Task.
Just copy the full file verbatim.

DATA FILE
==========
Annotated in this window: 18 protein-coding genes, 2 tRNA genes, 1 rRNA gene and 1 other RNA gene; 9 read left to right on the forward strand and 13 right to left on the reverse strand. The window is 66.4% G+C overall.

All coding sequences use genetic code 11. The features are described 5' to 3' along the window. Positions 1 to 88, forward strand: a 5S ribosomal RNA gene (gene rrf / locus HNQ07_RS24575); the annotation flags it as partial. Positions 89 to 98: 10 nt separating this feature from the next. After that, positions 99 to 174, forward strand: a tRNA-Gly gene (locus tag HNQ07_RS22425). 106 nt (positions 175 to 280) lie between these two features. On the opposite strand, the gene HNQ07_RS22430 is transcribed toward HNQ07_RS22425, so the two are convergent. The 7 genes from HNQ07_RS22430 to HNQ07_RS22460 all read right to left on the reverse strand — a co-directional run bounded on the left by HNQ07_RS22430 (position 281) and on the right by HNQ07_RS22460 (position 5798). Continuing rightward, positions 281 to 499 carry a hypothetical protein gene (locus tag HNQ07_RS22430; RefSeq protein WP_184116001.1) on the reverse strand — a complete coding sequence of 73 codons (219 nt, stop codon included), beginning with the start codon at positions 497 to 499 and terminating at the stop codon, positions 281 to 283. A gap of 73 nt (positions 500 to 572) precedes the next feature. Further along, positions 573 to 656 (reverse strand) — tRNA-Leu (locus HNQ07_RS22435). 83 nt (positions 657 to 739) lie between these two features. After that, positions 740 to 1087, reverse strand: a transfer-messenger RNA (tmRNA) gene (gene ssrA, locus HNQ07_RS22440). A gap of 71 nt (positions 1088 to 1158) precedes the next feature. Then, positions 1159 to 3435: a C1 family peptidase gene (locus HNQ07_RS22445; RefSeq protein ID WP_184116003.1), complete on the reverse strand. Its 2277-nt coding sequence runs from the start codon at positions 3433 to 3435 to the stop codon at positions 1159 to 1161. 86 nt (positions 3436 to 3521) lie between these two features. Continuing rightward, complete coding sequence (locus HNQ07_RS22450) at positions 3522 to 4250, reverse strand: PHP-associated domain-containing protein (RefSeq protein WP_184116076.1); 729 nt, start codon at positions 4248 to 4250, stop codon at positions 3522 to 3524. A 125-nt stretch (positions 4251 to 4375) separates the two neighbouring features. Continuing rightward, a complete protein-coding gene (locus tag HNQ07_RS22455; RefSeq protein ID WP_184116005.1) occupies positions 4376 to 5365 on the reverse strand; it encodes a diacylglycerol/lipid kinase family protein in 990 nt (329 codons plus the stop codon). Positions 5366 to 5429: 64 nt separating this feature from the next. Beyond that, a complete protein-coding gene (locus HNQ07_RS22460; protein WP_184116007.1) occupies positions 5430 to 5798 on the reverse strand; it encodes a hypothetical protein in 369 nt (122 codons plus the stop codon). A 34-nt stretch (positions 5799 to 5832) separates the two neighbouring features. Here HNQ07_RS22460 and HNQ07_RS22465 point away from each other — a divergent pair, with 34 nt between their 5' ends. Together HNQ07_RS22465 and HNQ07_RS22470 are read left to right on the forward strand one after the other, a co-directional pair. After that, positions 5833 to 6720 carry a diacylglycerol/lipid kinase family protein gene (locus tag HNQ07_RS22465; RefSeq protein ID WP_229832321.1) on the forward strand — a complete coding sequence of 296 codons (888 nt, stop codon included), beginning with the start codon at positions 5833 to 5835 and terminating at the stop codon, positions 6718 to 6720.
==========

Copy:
Annotated in this window: 18 protein-coding genes, 2 tRNA genes, 1 rRNA gene and 1 other RNA gene; 9 read left to right on the forward strand and 13 right to left on the reverse strand. The window is 66.4% G+C overall.

All coding sequences use genetic code 11. The features are described 5' to 3' along the window. Positions 1 to 88, forward strand: a 5S ribosomal RNA gene (gene rrf / locus HNQ07_RS24575); the annotation flags it as partial. Positions 89 to 98: 10 nt separating this feature from the next. After that, positions 99 to 174, forward strand: a tRNA-Gly gene (locus tag HNQ07_RS22425). 106 nt (positions 175 to 280) lie between these two features. On the opposite strand, the gene HNQ07_RS22430 is transcribed toward HNQ07_RS22425, so the two are convergent. The 7 genes from HNQ07_RS22430 to HNQ07_RS22460 all read right to left on the reverse strand — a co-directional run bounded on the left by HNQ07_RS22430 (position 281) and on the right by HNQ07_RS22460 (position 5798). Continuing rightward, positions 281 to 499 carry a hypothetical protein gene (locus tag HNQ07_RS22430; RefSeq protein WP_184116001.1) on the reverse strand — a complete coding sequence of 73 codons (219 nt, stop codon included), beginning with the start codon at positions 497 to 499 and terminating at the stop codon, positions 281 to 283. A gap of 73 nt (positions 500 to 572) precedes the next feature. Further along, positions 573 to 656 (reverse strand) — tRNA-Leu (locus HNQ07_RS22435). 83 nt (positions 657 to 739) lie between these two features. After that, positions 740 to 1087, reverse strand: a transfer-messenger RNA (tmRNA) gene (gene ssrA, locus HNQ07_RS22440). A gap of 71 nt (positions 1088 to 1158) precedes the next feature. Then, positions 1159 to 3435: a C1 family peptidase gene (locus HNQ07_RS22445; RefSeq protein ID WP_184116003.1), complete on the reverse strand. Its 2277-nt coding sequence runs from the start codon at positions 3433 to 3435 to the stop codon at positions 1159 to 1161. 86 nt (positions 3436 to 3521) lie between these two features. Continuing rightward, complete coding sequence (locus HNQ07_RS22450) at positions 3522 to 4250, reverse strand: PHP-associated domain-containing protein (RefSeq protein WP_184116076.1); 729 nt, start codon at positions 4248 to 4250, stop codon at positions 3522 to 3524. A 125-nt stretch (positions 4251 to 4375) separates the two neighbouring features. Continuing rightward, a complete protein-coding gene (locus tag HNQ07_RS22455; RefSeq protein ID WP_184116005.1) occupies positions 4376 to 5365 on the reverse strand; it encodes a diacylglycerol/lipid kinase family protein in 990 nt (329 codons plus the stop codon). Positions 5366 to 5429: 64 nt separating this feature from the next. Beyond that, a complete protein-coding gene (locus HNQ07_RS22460; protein WP_184116007.1) occupies positions 5430 to 5798 on the reverse strand; it encodes a hypothetical protein in 369 nt (122 codons plus the stop codon). A 34-nt stretch (positions 5799 to 5832) separates the two neighbouring features. Here HNQ07_RS22460 and HNQ07_RS22465 point away from each other — a divergent pair, with 34 nt between their 5' ends. Together HNQ07_RS22465 and HNQ07_RS22470 are read left to right on the forward strand one after the other, a co-directional pair. After that, positions 5833 to 6720 carry a diacylglycerol/lipid kinase family protein gene (locus tag HNQ07_RS22465; RefSeq protein ID WP_229832321.1) on the forward strand — a complete coding sequence of 296 codons (888 nt, stop codon included), beginning with the start codon at positions 5833 to 5835 and terminating at the stop codon, positions 6718 to 6720.